Trayvon Martin could have been my brother
I can only hope that the family of Trayvon Martin and the social media activists who have raised awareness about his killing get the justice that they are fighting for. And that my brothers might be just a bit more safe the next time they’re on their way to the store.
Trayvon Martin could have been one of my younger brothers. I think about their caramel and mocha skin tones, wardrobes full of hoodies, and frequent trips to the corner stores. One of them was once stopped by the police, frisked, and told he fit the description of someone dangerous. My brother is not a criminal.
This killing in Sanford, Fla., was tragic. A 17-year-old African American, on his way home from the store armed with nothing more than a bag of Skittles candy and iced tea, shot by a neighborhood watch captain named George Zimmerman, who followed Trayvon even after police told him not to.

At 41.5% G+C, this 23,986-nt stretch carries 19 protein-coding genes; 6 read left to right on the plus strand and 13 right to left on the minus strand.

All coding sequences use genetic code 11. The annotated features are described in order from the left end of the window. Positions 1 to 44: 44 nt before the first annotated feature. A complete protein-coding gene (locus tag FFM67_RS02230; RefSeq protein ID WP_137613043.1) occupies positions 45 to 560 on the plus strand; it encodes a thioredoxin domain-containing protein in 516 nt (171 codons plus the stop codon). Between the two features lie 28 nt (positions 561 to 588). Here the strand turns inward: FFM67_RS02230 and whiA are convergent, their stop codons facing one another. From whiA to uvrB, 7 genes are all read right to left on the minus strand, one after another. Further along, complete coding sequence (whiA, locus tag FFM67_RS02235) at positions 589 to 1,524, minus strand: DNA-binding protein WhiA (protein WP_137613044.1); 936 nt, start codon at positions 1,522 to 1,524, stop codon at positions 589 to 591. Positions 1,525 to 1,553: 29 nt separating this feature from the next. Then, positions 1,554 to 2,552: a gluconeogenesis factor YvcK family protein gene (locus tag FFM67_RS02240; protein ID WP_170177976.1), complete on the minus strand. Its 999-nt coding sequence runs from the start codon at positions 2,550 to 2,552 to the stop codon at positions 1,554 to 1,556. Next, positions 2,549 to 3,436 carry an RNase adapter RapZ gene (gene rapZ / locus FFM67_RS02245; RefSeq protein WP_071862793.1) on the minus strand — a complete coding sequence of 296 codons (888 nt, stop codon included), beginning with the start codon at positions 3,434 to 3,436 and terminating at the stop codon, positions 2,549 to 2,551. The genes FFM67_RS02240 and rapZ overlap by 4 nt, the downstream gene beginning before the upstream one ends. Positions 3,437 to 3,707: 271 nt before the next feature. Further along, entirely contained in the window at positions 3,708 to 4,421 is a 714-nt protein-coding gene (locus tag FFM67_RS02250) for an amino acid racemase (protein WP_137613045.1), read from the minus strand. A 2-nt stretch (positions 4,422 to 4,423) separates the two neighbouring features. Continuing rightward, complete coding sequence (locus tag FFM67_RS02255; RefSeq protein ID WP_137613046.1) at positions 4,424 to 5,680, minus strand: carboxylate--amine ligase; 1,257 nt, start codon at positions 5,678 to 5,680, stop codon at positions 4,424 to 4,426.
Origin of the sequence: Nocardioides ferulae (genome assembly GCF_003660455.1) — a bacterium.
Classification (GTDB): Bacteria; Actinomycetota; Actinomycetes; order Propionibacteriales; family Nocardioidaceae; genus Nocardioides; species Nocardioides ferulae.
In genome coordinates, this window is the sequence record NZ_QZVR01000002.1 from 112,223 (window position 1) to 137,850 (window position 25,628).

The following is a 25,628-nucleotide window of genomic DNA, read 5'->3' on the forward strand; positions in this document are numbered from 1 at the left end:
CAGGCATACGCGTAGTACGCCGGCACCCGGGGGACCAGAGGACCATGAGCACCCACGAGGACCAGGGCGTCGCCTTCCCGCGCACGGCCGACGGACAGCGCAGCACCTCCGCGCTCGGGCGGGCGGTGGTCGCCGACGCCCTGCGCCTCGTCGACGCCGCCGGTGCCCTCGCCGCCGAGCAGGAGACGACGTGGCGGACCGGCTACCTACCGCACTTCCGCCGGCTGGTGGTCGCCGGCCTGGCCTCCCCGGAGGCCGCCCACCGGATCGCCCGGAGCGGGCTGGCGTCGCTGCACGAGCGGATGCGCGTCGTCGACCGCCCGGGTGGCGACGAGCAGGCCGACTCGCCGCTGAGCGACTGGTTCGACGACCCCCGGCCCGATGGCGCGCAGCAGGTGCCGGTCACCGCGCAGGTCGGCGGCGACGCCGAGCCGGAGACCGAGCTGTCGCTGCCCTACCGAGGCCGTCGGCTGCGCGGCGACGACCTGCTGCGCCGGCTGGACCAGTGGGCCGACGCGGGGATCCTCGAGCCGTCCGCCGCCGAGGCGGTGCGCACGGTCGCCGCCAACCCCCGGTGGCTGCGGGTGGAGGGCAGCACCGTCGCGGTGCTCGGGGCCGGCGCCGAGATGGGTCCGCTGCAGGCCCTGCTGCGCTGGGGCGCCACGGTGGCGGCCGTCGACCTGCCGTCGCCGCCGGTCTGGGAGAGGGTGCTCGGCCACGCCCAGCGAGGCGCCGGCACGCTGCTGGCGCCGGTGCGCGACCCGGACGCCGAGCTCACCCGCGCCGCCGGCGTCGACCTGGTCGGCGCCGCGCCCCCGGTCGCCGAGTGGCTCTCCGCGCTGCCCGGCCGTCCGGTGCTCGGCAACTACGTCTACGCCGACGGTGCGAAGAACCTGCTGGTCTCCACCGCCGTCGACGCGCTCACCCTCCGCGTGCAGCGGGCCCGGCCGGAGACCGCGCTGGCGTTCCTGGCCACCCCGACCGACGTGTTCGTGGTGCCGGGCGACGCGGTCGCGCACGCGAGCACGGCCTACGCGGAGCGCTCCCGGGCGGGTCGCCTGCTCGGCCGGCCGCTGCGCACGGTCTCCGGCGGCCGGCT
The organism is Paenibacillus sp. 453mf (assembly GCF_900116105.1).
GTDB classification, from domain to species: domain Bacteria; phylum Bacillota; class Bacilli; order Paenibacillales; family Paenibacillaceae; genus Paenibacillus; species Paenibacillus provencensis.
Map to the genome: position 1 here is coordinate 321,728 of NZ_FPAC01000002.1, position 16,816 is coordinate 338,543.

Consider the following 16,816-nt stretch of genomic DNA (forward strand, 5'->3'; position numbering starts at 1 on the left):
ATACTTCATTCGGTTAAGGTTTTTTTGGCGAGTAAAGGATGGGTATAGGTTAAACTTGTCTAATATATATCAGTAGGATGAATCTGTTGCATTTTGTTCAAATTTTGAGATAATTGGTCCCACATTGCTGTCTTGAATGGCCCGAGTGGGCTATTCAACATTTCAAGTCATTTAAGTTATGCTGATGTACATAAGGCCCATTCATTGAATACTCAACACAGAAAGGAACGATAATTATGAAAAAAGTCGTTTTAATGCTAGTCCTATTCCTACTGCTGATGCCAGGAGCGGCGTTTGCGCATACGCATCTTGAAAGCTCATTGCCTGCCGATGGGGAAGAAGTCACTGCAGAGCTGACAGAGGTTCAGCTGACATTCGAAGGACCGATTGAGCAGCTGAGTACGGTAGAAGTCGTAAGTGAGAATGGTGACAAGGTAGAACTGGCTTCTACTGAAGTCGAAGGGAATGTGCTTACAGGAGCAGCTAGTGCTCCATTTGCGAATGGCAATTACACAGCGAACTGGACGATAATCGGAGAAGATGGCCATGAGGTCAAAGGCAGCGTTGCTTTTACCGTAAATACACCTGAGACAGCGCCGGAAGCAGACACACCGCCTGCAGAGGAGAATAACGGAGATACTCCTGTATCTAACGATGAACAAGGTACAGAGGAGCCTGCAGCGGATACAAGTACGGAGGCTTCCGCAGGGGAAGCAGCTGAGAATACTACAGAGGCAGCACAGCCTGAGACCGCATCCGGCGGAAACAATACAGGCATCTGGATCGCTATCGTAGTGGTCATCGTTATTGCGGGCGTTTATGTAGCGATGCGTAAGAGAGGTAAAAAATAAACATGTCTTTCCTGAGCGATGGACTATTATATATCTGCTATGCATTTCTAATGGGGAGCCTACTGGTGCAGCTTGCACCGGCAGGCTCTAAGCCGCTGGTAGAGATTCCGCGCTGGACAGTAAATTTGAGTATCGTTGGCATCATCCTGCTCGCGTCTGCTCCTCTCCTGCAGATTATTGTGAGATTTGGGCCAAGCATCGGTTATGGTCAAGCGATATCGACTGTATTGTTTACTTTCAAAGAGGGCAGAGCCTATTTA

This young man wasn’t given a fighting chance in life, but after his death, he has millions of people fighting for him. Along with his parents, lawyers, and civil rights leaders, the social media community is gathering and asking piercing questions.
I’ve read questions like these:
Why would a grown man carrying a firearm feel threatened by a 140-pound teenager?
Why did George Zimmerman shoot Trayvon when he was only carrying candy and a drink?
Is Trayvon’s killing a form of modern-day lynching?
Why did Trayvon’s family have to file a “missing person” report to find out he was in a morgue?